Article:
Skip to comments.Blogger jailed over critical restaurant review
Posted on 06/23/2011 11:42:25 AM PDT by LibWhacker
OBJECTIVITY:The judge said the blogger should not have criticized the restaurants food as too salty in general, because she had eaten dried noodles and two side dishes
The Taichung branch of Taiwan High Court on Tuesday sentenced a blogger who wrote that a restaurants beef noodles were too salty to 30 days in detention and two years of probation and ordered her to pay NT$200,000 in compensation to the restaurant.
The blogger, surnamed Liu (劉), writes about a variety of topics including food, health, interior design and lifestyle topics and has received more than 60,000 hits on her Web site.
After visiting a Taichung beef noodle restaurant in July 2008, where she had dried noodles and side dishes, Liu wrote that the restaurant served food that was too salty, the place was unsanitary because there were cockroaches and that the owner was a bully because he let customers park their cars haphazardly, leading to traffic jams.
The restaurants owner, surnamed Yang (楊), learned about Lius blog post from a regular customer, and filed charges against her, accusing her of defamation.
The Taichung District Court ruled that Lius criticism of the restaurant exceeded reasonable bounds and sentenced her to 30 days in detention, a ruling that Liu appealed.
The High Court found that Lius criticism about cockroaches in the restaurant to be a narration of facts, not intentional slander.
However, the judge also ruled that Liu should not have criticized all the restaurants food as too salty because she only had one dish on her single visit.
Health officials who inspected the restaurant did not find conditions to be as unsanitary as Liu had described, so the High Court also ruled that Liu must pay NT$200,000 to the owner for revenues lost as a result of her blog post.
The ruling is final.
Liu has apologized to the restaurant for the incident.
Yang said he filed the charges because Lius negative comments about his restaurant led many customers to call him to ask if her review was true.
He said he hoped the case would teach her a lesson.
Huang Cheng-lee (黃呈利), a lawyer in Taichung, said that bloggers who post food reviews should remember to be truthful in their commentary and supplement their comments with photographs to protect themselves.
He also said bloggers should be objective and fair in their writing.
LOL! "Yes, we have a cockroach problem, but posting our food is too salty - YOU WILL PAY FOR THAT!"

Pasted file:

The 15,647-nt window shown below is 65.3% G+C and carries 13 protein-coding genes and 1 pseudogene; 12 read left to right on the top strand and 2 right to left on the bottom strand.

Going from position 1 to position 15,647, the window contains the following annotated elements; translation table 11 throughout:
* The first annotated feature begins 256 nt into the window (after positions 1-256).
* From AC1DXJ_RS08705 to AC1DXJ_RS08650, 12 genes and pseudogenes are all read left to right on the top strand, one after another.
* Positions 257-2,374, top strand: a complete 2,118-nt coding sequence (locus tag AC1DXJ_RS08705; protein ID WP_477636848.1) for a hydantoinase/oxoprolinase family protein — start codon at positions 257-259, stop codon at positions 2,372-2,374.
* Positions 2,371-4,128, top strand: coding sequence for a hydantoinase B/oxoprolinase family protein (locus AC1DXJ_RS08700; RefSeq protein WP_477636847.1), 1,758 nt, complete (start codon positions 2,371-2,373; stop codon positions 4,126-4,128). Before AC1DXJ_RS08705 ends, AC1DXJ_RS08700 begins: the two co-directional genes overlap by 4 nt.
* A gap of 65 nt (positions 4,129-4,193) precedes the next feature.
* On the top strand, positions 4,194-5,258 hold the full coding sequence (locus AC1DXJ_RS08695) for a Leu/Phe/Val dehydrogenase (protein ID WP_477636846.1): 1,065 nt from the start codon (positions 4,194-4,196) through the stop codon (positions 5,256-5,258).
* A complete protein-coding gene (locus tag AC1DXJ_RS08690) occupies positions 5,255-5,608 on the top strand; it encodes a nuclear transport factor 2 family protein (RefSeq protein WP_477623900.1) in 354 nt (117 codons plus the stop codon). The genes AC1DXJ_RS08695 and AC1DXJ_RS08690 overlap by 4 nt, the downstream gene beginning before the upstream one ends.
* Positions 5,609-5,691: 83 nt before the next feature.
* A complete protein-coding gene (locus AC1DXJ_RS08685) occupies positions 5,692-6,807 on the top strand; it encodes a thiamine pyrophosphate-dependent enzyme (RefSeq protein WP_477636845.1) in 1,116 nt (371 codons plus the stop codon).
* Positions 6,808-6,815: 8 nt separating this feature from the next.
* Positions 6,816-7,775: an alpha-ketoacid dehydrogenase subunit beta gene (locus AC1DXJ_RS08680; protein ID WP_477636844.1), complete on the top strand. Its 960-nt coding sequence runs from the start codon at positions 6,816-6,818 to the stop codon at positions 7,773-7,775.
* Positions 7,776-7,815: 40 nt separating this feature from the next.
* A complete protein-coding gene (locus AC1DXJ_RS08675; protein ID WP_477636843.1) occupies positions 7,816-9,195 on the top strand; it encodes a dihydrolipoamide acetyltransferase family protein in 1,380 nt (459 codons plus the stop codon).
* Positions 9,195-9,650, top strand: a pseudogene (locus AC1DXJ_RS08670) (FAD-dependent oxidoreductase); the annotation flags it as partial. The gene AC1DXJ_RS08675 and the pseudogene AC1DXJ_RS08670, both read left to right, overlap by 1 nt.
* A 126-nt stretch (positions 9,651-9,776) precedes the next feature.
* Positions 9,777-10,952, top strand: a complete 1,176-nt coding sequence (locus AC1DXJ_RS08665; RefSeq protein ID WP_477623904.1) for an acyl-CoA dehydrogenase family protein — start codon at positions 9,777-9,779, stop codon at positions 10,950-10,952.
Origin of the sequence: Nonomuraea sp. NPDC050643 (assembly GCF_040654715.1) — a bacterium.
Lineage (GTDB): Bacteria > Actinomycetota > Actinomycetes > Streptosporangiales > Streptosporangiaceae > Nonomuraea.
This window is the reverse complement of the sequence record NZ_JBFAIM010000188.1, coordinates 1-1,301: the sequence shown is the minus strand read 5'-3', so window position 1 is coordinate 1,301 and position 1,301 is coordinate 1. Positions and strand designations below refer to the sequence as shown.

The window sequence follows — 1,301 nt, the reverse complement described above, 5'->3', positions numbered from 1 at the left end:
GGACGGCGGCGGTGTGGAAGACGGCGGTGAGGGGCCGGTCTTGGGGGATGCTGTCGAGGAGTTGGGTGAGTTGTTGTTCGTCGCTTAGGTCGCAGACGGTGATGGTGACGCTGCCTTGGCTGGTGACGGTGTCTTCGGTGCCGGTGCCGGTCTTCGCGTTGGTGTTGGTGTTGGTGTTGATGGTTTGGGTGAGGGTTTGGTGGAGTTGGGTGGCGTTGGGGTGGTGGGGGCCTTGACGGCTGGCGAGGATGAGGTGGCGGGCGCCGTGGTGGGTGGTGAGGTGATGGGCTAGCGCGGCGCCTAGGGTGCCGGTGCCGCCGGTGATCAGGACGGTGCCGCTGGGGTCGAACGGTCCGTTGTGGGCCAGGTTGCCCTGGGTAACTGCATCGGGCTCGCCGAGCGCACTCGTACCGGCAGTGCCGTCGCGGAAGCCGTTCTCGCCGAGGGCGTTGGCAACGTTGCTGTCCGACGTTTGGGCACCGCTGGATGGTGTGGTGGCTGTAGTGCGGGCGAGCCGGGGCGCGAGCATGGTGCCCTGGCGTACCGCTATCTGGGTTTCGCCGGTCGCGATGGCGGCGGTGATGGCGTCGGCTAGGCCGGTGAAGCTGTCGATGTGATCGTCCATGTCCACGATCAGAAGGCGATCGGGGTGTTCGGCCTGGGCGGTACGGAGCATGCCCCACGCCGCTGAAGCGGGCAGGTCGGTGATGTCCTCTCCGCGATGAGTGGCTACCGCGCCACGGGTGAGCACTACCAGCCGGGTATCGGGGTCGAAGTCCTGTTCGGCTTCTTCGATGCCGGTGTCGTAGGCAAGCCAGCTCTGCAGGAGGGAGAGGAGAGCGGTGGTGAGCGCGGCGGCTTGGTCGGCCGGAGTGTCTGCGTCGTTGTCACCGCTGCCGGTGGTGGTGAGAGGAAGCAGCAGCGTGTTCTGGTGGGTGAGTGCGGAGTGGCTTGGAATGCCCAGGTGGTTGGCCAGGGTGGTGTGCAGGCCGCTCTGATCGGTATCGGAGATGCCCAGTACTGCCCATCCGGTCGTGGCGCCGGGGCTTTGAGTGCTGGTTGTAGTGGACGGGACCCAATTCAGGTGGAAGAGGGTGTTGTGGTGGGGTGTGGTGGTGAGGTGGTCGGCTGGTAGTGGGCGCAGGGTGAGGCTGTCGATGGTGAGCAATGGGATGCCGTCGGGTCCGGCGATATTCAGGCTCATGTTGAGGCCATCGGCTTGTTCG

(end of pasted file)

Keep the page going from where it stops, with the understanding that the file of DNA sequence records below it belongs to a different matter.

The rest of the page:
Jeeze. This sounds like the OTHER China. :/
Geez. I hope this doesn’t happen in this country. Have you ever seen reviews on sites such as Yelp??? Are we going to say that someone is legally liable for their opinion that they got bad service at some business????
Instead, the Court finds that here sample size was too small to justify her findings.. =/
The time is NOW to protect your 1st Amendment rights by exercising those protected under the 2nd Amendment.
At last! Somebody taking a realistic approach to dealing with irresponsible blogging!
I always take reviews from such sites with a grain of salt.
I’ve been trying for a bit to find this bloggers website - give a hit or two for revenue....not finding it....
How you like THEM apples, blogger??!!
(Obscure Houston talk radio reference)
Here in the US, she would have just called 911 to report the salty noodles.
You would support a blogger over a business owner?
And because he sues his customers who complain about the food.
I have no idea whether some, or none or all of what this blogger said is ‘true’, but he obviously ‘thought’ or ‘felt’ it was true. This blogger was obviously surprised that a ‘Federal Case’ was made out of what he probably thought was an attempt to provide a Consumer’s Guide to eating out. Looks like the authorities are sending a message to OTHER bloggers though, saying that “Look what we can do to a piddling little restaurant review! You’d better be careful!”, the implication being a big chill is being put on internet expression. If the restaurant owner’s business got adversely affected,you can see why he justifiably or not, complained. It would make better sense for an Indie Blogger only to do reviews of restaurants THEY LIKE. Which they probably will, in Taipei, from now on.